Interview with Dr. Dai Fan
Center for Philippine Studies, School of International Studies, Jinan University, Guangzhou, China
DIVERSITY & FREEDOM
Dr. Dai Fan is the Deputy Director of the newly established Center for Philippine Studies, a sub-branch of the School of International Studies in Jinan University, Guangzhou China. He was initially introduced to the Philippines as a research topic when a government to government exchange scholarship was made available in 2006. He would become a research fellow in 2007 staying ten months in UP Diliman where his research topic focused on “New Chinese Migration in the Philippines” and “Philippine Foreign Policy”. Before taking a full-time position as a professor in the School of International Studies in Jinan University, he worked in Beijing’s Overseas Chinese Affairs Office of the State Council for three years.
While in the Philippines as a student, the hospitality of the Filipino left an indelible mark on Dr. Fan which would eventually mean traveling to the Philippines twice or three times annually (this routine was only broken in 2013 when he only visited the country once because his wife was pregnant at the time). He could not forget the kindness the Filipinos from all walks of like showed to a then simple research student— one professor took almost every week touring him, his wife, and two other Japanese scholars around Manila. He also recalls, with effervescent delight, how bloated he felt having to attend three Christmas feasts in 2007 (it is an unthinkable for a Chinese visitor to decline a friend’s invitation). When asked what he found most unique about the Philippines, his answer was immediate: “Diversity” and “Freedom”. The diversity of food, culture, people, and race and the freedom where all of these coexist continue to fascinate him. On this most recent sojourn, several noteworthy beginnings were in store: he was on a mission to establish networks for the newly founded Philippine studies center and for the first time, he brought along four undergraduate students (who are scheduled to pursue a Philippine Studies degree under the center’s tutelage).
When asked what he thought was the biggest misunderstanding the Chinese have on the Philippines, his answer was “most Chinese believe the Philippines is a really dangerous place” and with the heightened negativity surrounding the South China Sea media coverage, most Chinese have the notion that the Filipinos have a vendetta out to persecute Chinese travelers. Indeed it is in today’s complex world that people-to-people ambassadors such as Dr. Dai Fan play an ever indispensable role. In fact, he already has in multiple capacities: for example, Chinese news correspondents regularly ask for his views on the Philippines-China relations, and he takes extra effort to ensure the presentation of the former is more objective and based on “on-the-ground” data. In a more tangible role, when one of his Chinese friends was hesitant to take a vacation to Cebu, it was Dr. Dai Fan who gave safety assurances—this friend would end up going and returning to Cebu regularly.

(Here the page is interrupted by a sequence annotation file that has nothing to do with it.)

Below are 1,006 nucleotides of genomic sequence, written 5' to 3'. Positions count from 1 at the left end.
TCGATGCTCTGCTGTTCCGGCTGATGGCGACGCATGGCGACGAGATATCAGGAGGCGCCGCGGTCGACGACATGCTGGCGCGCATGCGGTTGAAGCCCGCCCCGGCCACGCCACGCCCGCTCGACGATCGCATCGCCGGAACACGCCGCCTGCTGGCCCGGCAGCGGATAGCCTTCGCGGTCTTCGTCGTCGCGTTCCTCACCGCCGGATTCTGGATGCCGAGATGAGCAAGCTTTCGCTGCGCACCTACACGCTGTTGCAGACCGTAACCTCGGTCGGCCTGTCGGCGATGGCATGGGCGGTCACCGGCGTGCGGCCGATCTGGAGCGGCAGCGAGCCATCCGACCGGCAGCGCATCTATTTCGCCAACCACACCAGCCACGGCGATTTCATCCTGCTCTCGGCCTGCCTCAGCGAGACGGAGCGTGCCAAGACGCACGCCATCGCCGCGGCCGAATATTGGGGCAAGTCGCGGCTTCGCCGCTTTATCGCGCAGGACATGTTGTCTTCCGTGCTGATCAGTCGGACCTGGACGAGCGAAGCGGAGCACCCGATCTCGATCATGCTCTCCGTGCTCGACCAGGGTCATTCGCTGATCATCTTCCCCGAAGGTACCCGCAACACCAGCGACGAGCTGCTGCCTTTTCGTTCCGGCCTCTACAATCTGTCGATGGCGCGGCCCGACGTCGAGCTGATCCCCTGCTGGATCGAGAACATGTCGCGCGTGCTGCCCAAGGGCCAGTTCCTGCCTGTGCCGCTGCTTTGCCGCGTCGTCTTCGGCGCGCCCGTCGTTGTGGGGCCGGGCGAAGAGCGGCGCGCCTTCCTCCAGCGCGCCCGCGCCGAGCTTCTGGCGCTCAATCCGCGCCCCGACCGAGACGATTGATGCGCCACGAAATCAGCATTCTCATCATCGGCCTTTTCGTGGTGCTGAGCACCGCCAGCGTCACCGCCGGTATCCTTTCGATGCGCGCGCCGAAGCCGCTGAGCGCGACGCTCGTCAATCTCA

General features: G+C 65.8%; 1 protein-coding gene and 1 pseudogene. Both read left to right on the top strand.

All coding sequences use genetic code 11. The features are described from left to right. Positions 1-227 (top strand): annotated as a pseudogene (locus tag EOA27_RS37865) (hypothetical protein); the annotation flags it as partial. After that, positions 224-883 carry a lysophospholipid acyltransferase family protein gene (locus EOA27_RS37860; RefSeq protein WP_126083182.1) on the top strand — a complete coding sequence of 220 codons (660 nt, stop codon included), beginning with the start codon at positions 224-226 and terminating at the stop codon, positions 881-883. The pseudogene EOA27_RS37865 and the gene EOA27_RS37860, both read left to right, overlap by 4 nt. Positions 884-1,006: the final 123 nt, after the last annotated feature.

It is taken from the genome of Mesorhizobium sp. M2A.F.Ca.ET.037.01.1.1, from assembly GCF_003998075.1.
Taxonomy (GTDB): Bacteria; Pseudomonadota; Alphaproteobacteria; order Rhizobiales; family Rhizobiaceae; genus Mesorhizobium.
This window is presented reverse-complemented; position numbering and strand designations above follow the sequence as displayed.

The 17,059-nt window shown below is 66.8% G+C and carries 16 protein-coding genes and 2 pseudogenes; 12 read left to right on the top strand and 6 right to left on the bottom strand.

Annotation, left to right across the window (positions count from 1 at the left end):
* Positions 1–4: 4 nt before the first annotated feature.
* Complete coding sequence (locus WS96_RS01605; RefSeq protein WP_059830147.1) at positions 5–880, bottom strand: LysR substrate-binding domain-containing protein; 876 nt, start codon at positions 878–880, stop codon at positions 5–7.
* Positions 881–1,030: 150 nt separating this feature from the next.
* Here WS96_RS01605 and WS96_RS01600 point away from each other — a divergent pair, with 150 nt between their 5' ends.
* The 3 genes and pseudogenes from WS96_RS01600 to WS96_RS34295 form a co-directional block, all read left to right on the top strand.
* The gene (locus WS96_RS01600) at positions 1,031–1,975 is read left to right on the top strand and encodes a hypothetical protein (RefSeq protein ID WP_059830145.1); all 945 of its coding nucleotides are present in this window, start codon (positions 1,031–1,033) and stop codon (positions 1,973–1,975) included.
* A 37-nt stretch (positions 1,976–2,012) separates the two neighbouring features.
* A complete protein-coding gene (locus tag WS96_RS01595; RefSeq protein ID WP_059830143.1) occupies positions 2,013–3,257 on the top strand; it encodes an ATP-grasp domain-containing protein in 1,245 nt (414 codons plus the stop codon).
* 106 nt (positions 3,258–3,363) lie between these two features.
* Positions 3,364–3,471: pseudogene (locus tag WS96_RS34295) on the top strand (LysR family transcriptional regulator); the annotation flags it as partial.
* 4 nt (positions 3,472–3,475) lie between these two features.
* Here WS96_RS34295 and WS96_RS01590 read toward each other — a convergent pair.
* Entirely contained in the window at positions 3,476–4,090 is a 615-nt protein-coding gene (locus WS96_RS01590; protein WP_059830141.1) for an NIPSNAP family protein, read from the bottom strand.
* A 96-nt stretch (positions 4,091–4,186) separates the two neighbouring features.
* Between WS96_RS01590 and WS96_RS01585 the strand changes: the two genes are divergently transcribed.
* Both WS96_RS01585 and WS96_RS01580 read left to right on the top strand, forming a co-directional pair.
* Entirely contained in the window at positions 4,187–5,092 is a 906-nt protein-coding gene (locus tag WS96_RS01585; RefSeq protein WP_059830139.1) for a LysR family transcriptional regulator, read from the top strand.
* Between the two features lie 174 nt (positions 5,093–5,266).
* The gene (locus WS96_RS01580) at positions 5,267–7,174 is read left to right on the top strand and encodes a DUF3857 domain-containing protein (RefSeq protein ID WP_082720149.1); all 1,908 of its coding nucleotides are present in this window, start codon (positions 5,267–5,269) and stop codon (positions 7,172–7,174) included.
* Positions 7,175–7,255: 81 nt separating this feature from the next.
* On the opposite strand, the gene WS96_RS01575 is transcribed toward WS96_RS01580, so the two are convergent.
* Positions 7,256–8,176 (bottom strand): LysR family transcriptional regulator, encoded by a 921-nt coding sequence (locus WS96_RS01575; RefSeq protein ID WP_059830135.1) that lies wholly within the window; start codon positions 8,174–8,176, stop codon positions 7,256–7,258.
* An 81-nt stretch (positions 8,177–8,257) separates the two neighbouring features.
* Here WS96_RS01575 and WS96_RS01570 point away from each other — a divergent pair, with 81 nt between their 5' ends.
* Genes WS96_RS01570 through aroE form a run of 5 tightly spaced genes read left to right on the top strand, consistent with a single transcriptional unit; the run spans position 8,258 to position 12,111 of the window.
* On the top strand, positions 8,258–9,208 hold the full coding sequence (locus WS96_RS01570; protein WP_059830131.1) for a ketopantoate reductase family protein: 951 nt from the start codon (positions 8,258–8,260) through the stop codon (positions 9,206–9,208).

Dr. Dai cherishes the simple, pure, and easy way to make friends that’s why he continues to come back.
One of his student’s reflections on his first visit to the country was:
"My first impression of the Philippines is surprise! I think the Philippines is more of an Occidental rather than an Oriental country. Filipinos are generally friendly, warm-hearted for they often help us when we found ourselves lost in Manila. I love the people here! Furthermore, I think the ecological environment is good. What impressed me most is the beautiful blue sky. Last but not the least, I hold the view that the Philippine education is a good model for China to study, which encourages its students to pursue knowledge based on his or her interest. All in all, I think the Philippines is an interesting country!"
Currently, Dr. Dai Fan is tracking the US-Philippines security cooperation and new Chinese migration in the Philippines. In addition, he is leading a student group to do a study about the identity of Tsinoys and the inter-ethnic relations in the Philippines.
During his trips to the Philippines, he not only works on some field research here such as conducting interviews, but actively engages in exchanges with counterparts in the Philippines to promote his understanding about the country and its people.
He also makes sure to find time to travel around the Philippines, especially to enjoy the ocean and beaches.
Jinan University (JNU) is a public research and comprehensive university based in Guangzhou, Guangdong province, China. It is one of the oldest universities established on mainland China dating back to the Qing Empire. It was the first university in China to recruit foreign students, and is currently the Chinese university with the largest number of international students.